I get nervous before every job interview. Most of us do whatever we can to avoid getting in the situation of having a job interview. That generally means avoiding career planning as well. The messy truth is that we put off uncomfortable activities. I have put together a simple step by step plan that can help you make working on your career a positive experience. We all need some help with learning and growing. Your career is no different.
We are developing your career understanding by creating a plan. This plan is for increasing your personal capabilities to make your career goals happen. To create a truly effective plan, you need to pick a mentor to work with. This mentor can be a wife, boyfriend, mother, co-worker, or boss. The mentor you choose needs to work with you on creating your plan. It is helpful, but not mandatory for your mentor to be in the same career path. You need your mentor to be slightly senior to you skill wise, and be available over the next 3 to 12 months to work with you. I have practiced different forms of these steps below over the years at many companies and situations. As a result, I have a list of ten mentors that I ask for advice and council. You just need one.
Let’s dig into who you are and what you want to develop into. Follow the steps below to get to know your future self.
Create a long term career goal
- We need to figure out what do you want to be doing in three years. Your goal need to be attainable, but a stretch to accomplish. It can be a skill like software development, managing people, or leading organizational change. Or it can be a specific role like Engineering VP, Senior Project Manager, or OpenStack open source developer.
- What skills do you excel at? What skills do you fall short? As you are reviewing your skills, you may find things that must be fixed immediately, others can be areas to be developed over time, and still others you can ignore. Are any of the areas you need to improve on can be classified as character flaws? For example, if you have a habit of lying to your co-workers, that is a problem that must be fixed quickly. Your character is the core of your working career. If you have some software development skills to improve and you are a software developer, then you need to improve this skill over time as your technical skills are important to your position. If you are not very good at following up on the details of a large plan, you can augment your team to fill the skill gap. You can ignore the flaw, because you can correct the gap with your team.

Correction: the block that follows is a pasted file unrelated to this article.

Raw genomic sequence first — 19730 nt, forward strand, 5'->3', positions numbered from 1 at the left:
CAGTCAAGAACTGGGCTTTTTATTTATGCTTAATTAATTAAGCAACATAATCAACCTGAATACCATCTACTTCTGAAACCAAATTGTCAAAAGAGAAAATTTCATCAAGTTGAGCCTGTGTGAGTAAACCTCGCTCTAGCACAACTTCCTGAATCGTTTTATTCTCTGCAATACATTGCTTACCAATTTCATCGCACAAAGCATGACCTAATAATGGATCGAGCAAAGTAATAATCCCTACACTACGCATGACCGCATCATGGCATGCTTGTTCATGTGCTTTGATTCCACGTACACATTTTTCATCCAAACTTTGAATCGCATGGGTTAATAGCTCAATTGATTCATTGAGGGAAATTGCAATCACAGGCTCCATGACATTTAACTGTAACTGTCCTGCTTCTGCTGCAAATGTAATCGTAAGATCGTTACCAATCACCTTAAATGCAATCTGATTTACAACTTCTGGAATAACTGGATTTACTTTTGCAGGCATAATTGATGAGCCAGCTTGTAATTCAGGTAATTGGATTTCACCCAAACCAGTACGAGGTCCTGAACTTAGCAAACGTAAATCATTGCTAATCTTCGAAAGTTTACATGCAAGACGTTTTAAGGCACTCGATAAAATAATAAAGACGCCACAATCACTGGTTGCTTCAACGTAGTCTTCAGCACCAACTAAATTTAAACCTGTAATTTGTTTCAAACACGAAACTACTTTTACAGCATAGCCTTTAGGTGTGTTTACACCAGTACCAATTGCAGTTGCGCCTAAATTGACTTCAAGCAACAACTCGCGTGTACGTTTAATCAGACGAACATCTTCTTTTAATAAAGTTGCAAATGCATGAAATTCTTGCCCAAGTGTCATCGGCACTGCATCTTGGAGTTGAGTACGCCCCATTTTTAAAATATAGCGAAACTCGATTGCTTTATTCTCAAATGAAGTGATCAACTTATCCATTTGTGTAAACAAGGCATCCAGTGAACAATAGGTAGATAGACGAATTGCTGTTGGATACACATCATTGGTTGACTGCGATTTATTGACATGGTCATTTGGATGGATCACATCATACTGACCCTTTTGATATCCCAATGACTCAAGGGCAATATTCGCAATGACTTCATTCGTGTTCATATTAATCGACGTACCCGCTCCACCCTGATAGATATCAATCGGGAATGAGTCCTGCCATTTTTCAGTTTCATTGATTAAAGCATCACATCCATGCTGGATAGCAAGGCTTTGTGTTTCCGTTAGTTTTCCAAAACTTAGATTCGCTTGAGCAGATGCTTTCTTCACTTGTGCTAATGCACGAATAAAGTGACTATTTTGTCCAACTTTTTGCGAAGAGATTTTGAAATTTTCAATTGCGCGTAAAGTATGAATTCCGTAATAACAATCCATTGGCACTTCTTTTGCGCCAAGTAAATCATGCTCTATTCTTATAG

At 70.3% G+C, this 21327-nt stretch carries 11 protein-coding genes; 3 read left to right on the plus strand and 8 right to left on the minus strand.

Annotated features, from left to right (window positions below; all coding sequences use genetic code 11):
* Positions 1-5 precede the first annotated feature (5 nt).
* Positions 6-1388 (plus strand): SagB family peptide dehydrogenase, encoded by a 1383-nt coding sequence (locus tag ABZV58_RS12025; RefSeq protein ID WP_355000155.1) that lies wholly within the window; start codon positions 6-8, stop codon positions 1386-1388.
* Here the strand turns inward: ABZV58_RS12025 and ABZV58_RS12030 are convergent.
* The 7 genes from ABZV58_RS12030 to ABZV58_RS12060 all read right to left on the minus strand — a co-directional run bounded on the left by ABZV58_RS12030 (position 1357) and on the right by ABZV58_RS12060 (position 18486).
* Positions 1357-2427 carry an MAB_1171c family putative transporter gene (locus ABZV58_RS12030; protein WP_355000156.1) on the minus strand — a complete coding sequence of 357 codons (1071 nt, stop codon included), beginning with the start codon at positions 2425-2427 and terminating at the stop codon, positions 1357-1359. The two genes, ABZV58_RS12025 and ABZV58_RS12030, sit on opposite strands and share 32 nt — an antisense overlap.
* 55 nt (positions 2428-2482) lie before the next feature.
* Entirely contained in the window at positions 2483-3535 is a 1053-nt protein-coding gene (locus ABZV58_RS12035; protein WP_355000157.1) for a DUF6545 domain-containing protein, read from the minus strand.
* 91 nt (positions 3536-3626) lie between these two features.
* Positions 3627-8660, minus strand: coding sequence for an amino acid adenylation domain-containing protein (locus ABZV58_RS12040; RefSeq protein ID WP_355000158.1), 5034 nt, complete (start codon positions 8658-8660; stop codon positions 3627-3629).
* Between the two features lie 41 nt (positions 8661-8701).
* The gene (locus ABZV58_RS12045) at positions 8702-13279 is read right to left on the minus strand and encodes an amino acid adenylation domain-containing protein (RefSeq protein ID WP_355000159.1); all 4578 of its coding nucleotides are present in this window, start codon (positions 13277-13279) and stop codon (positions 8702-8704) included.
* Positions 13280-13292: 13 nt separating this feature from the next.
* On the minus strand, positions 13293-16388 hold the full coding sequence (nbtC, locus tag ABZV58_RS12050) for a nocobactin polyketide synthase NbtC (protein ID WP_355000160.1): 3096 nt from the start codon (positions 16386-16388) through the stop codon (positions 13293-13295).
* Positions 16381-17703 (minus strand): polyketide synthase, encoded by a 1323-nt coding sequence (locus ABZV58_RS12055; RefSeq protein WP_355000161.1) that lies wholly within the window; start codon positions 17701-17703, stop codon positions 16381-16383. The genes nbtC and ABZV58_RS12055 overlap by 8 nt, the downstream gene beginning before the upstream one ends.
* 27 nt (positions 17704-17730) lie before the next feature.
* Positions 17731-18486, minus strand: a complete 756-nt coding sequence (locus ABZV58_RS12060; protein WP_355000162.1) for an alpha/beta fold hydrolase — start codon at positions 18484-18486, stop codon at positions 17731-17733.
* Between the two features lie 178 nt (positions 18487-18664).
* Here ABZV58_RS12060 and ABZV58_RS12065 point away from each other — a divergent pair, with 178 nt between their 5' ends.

- You should now have a long term career goal and short list of attributes labeled good, improve, and ignore.
We have a rough career strategy at this point and a mentor to lean on. You know what you want your future you to be. Congratulations, most people do not get this far.
Company long term goals
- Before we jump into your career development steps, you need to understand your organization business objectives. Where is your organization going to be over the few years? What is the business strategy to get there? If you are not sure or do not know, then you need to figure it out.
- Ask your mentor for help. Aligning your goals with your organization is critical to figuring out where and how you fit.
Your short term goals